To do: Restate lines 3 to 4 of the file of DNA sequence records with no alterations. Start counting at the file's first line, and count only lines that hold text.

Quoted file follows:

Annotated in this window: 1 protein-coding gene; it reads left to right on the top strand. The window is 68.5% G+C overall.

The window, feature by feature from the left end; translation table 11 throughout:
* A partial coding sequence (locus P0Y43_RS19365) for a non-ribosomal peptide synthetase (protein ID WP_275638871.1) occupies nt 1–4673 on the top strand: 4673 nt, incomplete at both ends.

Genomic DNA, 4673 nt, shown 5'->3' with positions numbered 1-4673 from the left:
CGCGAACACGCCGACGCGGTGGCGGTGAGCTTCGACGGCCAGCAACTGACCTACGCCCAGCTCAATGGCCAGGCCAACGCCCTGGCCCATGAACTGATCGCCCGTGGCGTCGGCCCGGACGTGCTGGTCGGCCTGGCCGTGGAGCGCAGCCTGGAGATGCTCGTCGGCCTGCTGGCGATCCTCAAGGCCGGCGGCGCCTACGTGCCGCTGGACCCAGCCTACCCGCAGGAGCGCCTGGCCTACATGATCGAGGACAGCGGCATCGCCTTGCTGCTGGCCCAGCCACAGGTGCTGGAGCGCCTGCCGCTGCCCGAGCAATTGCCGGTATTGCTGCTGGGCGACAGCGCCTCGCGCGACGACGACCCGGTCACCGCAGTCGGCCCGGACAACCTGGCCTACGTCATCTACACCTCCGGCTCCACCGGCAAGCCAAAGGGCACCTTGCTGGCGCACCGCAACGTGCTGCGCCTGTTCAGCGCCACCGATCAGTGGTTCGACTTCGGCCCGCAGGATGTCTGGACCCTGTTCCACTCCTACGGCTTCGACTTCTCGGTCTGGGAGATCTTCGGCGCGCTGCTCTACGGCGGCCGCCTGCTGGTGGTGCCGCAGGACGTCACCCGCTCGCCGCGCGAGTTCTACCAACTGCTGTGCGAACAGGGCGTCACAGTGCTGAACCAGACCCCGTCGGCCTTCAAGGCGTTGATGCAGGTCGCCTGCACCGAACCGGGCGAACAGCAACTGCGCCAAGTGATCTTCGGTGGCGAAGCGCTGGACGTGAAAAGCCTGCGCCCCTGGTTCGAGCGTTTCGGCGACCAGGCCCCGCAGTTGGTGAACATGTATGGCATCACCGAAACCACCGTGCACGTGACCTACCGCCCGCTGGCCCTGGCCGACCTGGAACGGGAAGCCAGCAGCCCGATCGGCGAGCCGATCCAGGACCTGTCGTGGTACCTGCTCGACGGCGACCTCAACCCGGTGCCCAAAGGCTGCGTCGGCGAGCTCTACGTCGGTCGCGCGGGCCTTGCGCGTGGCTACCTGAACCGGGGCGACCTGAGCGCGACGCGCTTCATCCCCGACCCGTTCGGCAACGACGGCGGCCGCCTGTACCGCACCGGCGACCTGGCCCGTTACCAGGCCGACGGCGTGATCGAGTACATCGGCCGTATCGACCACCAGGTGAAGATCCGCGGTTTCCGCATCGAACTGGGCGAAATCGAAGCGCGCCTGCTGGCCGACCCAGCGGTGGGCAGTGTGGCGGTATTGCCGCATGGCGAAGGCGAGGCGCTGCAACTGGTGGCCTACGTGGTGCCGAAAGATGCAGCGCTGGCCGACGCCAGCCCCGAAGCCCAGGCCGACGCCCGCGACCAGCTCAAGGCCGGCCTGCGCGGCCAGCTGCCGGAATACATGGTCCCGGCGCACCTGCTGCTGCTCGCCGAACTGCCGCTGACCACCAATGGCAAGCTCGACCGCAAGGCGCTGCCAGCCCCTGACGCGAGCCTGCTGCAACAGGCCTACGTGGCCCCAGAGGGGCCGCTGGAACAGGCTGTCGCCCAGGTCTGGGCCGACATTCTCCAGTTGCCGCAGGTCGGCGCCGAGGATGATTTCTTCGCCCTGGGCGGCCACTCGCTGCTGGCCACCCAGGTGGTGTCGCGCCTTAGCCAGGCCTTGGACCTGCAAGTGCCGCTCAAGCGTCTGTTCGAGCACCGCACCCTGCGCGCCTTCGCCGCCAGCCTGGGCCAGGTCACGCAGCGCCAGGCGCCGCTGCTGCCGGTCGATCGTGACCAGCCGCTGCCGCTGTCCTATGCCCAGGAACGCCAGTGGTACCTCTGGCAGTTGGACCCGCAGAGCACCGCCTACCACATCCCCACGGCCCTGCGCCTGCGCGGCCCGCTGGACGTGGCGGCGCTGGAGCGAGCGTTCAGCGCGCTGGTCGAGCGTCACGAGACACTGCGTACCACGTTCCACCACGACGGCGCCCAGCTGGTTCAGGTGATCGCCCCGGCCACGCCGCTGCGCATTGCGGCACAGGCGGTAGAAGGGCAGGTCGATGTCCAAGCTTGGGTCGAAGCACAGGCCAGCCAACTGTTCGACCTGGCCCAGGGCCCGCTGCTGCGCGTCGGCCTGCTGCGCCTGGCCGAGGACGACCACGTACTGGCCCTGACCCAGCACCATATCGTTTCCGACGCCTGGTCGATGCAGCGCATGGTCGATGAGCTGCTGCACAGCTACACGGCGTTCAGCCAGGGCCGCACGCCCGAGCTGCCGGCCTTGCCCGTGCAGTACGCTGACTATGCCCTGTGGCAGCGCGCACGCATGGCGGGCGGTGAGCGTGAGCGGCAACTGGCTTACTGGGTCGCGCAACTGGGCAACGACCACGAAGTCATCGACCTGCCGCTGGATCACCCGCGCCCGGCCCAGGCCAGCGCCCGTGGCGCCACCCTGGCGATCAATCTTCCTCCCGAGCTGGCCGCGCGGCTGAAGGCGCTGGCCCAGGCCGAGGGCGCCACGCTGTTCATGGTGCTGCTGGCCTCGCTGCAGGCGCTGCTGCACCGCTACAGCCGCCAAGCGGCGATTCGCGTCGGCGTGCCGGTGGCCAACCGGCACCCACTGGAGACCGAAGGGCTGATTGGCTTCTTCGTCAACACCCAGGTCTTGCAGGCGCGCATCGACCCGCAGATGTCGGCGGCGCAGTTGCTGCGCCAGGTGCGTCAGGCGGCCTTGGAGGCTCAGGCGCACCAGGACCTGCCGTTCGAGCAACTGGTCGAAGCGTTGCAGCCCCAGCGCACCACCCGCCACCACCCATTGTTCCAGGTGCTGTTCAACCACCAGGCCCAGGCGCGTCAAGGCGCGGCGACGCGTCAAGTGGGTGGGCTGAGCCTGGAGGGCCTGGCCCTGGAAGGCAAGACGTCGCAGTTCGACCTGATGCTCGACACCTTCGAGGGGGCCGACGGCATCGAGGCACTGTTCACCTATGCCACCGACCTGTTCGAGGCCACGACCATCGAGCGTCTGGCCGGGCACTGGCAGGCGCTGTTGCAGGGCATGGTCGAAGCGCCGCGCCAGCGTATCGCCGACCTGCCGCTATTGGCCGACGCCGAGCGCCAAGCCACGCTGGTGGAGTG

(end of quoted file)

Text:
* A partial coding sequence (locus P0Y43_RS19365) for a non-ribosomal peptide synthetase (protein ID WP_275638871.1) occupies nt 1–4673 on the top strand: 4673 nt, incomplete at both ends.

Genomic DNA, 4673 nt, shown 5'->3' with positions numbered 1-4673 from the left: